budgets forced some facilities to reduce their hours of operation. 2 In 1996, to increase both operating time and staffing levels, DOE received extra funding through a special facilities initiative.3 As a result of this initiative, for example, the Intense Pulsed Neutron Source at Argonne National Laboratory reported that beam time available to users increased by 50%.4 More recently, strains on steward budgets have been addressed by a novel cost-sharing arrangement between DOE and NIH for an upgrade of the core at SSRL and NSLS that was the result of interagency cooperation on issues of mutual concern (Service, 1999) (see Box 4.1). However, while ad hoc solutions to recurring problems have appeared in the past, they do not resolve what seems certain to be a continuing problem.

Given the desirable characteristics of the current simple steward and steward-partner models, the committee believes their basic outlines should be retained. However, there are issues arising from budgetary constraints and changes in the user communities that transcend the purview of any single steward agency. There is, therefore, a need for stability in steward-partner agency coordination.5 In this chapter the committee articulates the elements of the basic steward-partner model, along with a proposed mechanism to enhance interagency cooperation. The committee calls this the cooperative stewardship model.


There are two components to multidisciplinary user facilities: the core of the facility and the individual experimental units, and this division leads to a natural division of management responsibilities (Box 4.2). Responsibility for the core components should reside with the steward. Responsibility for the experimental units, including the training and support of new users, could also reside with the steward; alternatively, it could reside with the sponsors of the experimental units, the partners, which could be either other government agencies or organizations in the private sector.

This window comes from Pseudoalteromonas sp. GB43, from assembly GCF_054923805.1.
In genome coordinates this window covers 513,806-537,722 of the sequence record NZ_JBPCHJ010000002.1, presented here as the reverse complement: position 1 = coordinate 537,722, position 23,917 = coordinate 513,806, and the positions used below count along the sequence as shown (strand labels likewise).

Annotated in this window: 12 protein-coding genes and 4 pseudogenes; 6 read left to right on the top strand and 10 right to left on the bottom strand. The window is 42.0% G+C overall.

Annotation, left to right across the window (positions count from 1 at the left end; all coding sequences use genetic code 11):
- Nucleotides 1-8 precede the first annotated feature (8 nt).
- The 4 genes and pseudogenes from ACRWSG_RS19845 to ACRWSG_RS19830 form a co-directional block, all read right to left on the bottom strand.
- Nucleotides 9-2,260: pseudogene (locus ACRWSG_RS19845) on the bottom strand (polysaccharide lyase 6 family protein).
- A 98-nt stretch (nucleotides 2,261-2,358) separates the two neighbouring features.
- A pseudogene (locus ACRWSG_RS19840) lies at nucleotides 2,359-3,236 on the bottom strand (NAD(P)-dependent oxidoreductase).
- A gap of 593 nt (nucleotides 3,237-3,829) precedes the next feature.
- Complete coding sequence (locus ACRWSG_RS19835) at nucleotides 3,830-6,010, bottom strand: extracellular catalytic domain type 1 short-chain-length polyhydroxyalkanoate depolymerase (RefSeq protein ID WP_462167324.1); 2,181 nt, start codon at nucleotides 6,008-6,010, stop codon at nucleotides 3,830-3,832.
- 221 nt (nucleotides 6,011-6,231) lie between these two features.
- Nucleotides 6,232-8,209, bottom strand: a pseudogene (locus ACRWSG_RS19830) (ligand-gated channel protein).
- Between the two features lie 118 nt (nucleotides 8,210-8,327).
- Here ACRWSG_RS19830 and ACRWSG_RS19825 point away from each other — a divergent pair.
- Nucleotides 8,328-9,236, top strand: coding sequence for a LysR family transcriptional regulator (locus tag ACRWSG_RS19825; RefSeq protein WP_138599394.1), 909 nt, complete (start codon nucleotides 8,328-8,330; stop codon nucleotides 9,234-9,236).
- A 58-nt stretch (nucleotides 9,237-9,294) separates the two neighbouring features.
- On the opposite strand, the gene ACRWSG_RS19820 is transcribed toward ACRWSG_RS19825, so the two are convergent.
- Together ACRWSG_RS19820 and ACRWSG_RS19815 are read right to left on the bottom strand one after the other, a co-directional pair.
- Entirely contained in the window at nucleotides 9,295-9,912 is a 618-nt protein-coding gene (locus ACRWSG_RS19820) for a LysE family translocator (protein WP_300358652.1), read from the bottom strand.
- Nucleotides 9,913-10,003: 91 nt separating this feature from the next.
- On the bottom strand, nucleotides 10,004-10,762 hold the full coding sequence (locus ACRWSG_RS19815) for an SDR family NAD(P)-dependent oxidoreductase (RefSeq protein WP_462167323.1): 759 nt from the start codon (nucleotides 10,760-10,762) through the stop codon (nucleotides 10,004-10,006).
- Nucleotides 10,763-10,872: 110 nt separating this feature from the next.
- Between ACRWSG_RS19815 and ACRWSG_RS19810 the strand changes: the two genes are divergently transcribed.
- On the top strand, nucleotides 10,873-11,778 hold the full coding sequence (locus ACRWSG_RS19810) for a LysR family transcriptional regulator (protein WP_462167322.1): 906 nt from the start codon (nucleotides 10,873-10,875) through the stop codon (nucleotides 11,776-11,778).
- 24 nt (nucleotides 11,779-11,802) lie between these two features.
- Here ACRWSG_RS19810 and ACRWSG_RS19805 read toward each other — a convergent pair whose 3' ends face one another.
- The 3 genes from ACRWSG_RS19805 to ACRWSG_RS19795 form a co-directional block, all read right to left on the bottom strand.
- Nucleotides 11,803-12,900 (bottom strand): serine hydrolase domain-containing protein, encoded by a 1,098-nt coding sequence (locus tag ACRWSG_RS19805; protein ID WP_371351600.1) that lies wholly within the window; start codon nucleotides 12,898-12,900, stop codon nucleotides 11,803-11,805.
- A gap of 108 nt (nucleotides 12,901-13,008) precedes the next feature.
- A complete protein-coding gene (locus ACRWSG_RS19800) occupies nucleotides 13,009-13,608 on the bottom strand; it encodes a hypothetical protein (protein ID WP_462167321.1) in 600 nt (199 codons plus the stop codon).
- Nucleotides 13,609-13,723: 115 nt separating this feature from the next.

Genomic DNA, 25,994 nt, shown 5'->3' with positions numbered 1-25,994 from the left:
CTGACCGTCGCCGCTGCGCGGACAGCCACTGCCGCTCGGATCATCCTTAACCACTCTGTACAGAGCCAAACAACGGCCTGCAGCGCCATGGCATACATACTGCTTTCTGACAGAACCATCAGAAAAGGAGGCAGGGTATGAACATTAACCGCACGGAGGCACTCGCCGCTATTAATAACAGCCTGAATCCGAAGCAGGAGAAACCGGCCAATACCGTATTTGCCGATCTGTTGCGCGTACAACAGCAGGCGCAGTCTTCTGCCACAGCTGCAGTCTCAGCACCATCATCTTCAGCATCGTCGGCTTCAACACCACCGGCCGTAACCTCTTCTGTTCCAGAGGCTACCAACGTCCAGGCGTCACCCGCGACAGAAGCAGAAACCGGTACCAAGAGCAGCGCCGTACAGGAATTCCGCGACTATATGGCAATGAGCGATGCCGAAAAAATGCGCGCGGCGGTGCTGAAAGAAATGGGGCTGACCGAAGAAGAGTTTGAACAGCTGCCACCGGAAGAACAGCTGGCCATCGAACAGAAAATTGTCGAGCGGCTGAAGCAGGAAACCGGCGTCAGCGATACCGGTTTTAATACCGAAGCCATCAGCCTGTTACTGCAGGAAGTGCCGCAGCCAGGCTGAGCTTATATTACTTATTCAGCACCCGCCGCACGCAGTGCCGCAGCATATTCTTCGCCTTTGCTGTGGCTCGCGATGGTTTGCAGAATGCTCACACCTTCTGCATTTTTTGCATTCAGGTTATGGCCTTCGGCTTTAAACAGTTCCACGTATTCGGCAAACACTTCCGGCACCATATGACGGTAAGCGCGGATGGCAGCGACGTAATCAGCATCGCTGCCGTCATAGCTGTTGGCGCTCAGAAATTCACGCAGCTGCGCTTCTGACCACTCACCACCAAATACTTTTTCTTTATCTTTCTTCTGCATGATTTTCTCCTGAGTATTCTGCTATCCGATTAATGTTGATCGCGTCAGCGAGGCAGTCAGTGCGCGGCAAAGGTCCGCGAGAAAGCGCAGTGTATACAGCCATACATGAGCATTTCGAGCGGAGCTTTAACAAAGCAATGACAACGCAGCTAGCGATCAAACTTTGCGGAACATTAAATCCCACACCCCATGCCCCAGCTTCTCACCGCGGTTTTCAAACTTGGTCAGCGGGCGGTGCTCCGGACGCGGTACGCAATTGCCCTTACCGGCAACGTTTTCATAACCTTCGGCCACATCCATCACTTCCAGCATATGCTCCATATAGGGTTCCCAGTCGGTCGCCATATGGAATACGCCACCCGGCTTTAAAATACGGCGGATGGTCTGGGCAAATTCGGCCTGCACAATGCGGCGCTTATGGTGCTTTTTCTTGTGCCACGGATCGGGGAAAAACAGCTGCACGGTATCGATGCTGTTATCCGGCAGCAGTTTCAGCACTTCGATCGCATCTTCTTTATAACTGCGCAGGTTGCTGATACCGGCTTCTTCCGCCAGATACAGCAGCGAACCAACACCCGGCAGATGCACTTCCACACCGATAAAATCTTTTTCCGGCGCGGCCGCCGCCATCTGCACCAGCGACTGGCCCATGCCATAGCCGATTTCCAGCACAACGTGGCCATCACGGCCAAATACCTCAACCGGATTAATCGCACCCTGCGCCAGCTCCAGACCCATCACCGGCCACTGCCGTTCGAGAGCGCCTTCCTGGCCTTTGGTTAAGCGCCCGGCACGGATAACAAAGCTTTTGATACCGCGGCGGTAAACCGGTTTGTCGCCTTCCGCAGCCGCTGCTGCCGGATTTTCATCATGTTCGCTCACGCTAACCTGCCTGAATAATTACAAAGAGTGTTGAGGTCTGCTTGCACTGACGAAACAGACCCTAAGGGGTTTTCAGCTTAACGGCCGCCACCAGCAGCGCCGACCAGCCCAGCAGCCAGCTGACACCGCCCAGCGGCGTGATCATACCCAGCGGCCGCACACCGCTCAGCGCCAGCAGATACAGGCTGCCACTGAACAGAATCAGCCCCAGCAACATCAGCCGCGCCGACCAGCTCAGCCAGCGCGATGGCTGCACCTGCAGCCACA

For synchrotron radiation facilities, the core includes the storage ring, the injector, and the buildings that house the facility; for neutron sources it includes the reactor or spallation source, the guidehalls, and the buildings; for the magnet lab it is the high-field magnets. The steward’s responsibility for the core includes construction, operation, research and development, upgrades, central support laboratories, staffing, and training.


Facility operating budgets are dominated by fixed expenses; a relatively small proportion of the budgets is discretionary spending, which affects the services users care most about. When overall budgets are reduced, user services are affected disproportionately.


DOE’s Basic Energy Sciences Division, the steward of many of the user facilities, received an increase of some $57 million per year for the facilities, a substantial portion of which went into facility operating budgets. A smaller portion was used to upgrade experimental instrumentation and to fund competitive research proposals. Iran Thomas, DOE, personal communication, June 1999.


Bruce Brown, IPNS, in a presentation to the committee.


Several recent reports have called for greater interagency cooperation to increase operating efficiency at the facilities. See, for example, Structural Biology Synchrotron Users Organization (1997) and BESAC (1997).

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